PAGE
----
Pitchin with Pritch: Michael Jordan the best player ever

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I am still whining a little because I had tickets to the Omaha site for the NCAA Men’s basketball tournament and didn’t get to go because of the Covid-19 virus. 

It is now the end of the school year and the track and golf season for high school athletes and college athletes went away also. 

The basketball blood in me got stirred more when ESPN ran their 10-part series called “The Last Dance” about the Chicago Bulls and their run with Michael Jordan and his teammates. 

I don’t particularly like pro basketball, but I did enjoy that series. Some of the stuff I knew happened but had forgotten over the years, and some things I never knew at all. 

For example, the money that Scottie Pippen didn’t make in comparison to some other players in the league that were not nearly as productive was hard for me to grasp. 

I had forgotten that Dennis Rodman took a couple of Missing-In-Action trips but Phil Jackson was the type of coach that could smooth that over and things went on and the Bulls never missed a beat. 

I have always thought that Jordan was the best ever, and that he made other players around him better also. He was pretty close to being a bully, but these guys were adults, not grade school kids, and most of them responded pretty well. 

The other thing that stood out was the style of play then and now. It wasn’t just a little rougher then, it was assault and battery in a lot of cases. Not sure some of the players today could take the physical part of the game that was played back then.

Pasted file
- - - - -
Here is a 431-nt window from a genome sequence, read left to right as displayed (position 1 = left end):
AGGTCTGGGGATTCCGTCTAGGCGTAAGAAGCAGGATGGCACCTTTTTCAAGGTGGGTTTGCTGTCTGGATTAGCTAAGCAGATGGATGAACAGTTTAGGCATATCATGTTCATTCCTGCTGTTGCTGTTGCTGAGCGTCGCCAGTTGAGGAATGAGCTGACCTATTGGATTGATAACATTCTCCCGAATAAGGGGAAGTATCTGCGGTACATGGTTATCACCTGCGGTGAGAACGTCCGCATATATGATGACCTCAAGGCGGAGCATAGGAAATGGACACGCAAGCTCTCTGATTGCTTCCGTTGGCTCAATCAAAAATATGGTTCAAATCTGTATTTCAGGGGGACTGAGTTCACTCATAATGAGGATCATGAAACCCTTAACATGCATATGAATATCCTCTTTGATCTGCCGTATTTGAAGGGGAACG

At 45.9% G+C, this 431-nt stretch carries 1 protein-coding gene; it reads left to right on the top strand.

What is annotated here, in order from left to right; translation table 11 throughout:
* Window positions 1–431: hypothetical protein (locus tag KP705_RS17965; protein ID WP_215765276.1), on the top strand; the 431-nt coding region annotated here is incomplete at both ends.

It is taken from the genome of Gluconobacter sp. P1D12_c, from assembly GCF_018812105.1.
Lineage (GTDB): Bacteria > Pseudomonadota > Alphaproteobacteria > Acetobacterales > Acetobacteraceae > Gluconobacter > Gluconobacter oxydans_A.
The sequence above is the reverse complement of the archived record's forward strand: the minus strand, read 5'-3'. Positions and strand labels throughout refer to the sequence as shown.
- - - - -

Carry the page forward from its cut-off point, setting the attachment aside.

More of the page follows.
Anyway, it was a really good program in my opinion and I did get maybe a better idea of what kind of coach Phil Jackson was and how he handled situations which, with some coaches, would have driven them off the edge.

great college coaches

The program also got me to thinking about college coaches that think and do things very well and have been successful for the entire coaching career. 

You might think there is some bias in some of this but I just call them like I see them. 

Most of these coaches are considered the best coaches at the places they are now coaching. Some of them are going to go down as some of the best ever in the business. Let me start with one that is extremely easy for me.

Kansas: Bill Self has been at KU long enough to win 15 straight Big 12 titles, 16 NCAA appearances and there would have been one more if the season hadn’t ended like it did this year. 

The coaches that have been at KU is impressive to say the least. When you can say that the guy that invented the game was a coach at your school, that is pretty good start. 

Dr. James Naismith coached KU and ironically is the only coach in KU history that has a career losing record as the head coach at 55 and 60. Then there was Phog Allen, who is still the winningest coach at 590-219. Then throw in Ted Owens, Larry Brown and Roy Williams and the shoes were pretty big when Coach Self took over. He filled them pretty well. 

Coach’s biggest problem might be coming with the stuff from the NCAA. Hope it gets settled soon.

Oregon: Dana Altman, a Nebraska native, has had success at two schools, Creighton and Oregon. I might have a little bias here because Coach Altman and I are friends and he helped me when he was at Creighton whenever I had a question about the game. 

He has had great success at Oregon and is about to become the winningest coach for the school as he has won 259 games in the 10 years he has been the head coach.

This is just a start and I might have to keep adding a few of these in the future. 

I did find a list of active coaches with at least 600 wins and many of them would be on Larry’s List of great coaches: Bill Self, Dana Altman, Mike Krzyzewski, (how many coaches have two Z’s that are not side by side in their name?) Roy Williams, Bob Huggins, Tubby Smith, Rick Pitino. 

More to follow in the future.

 

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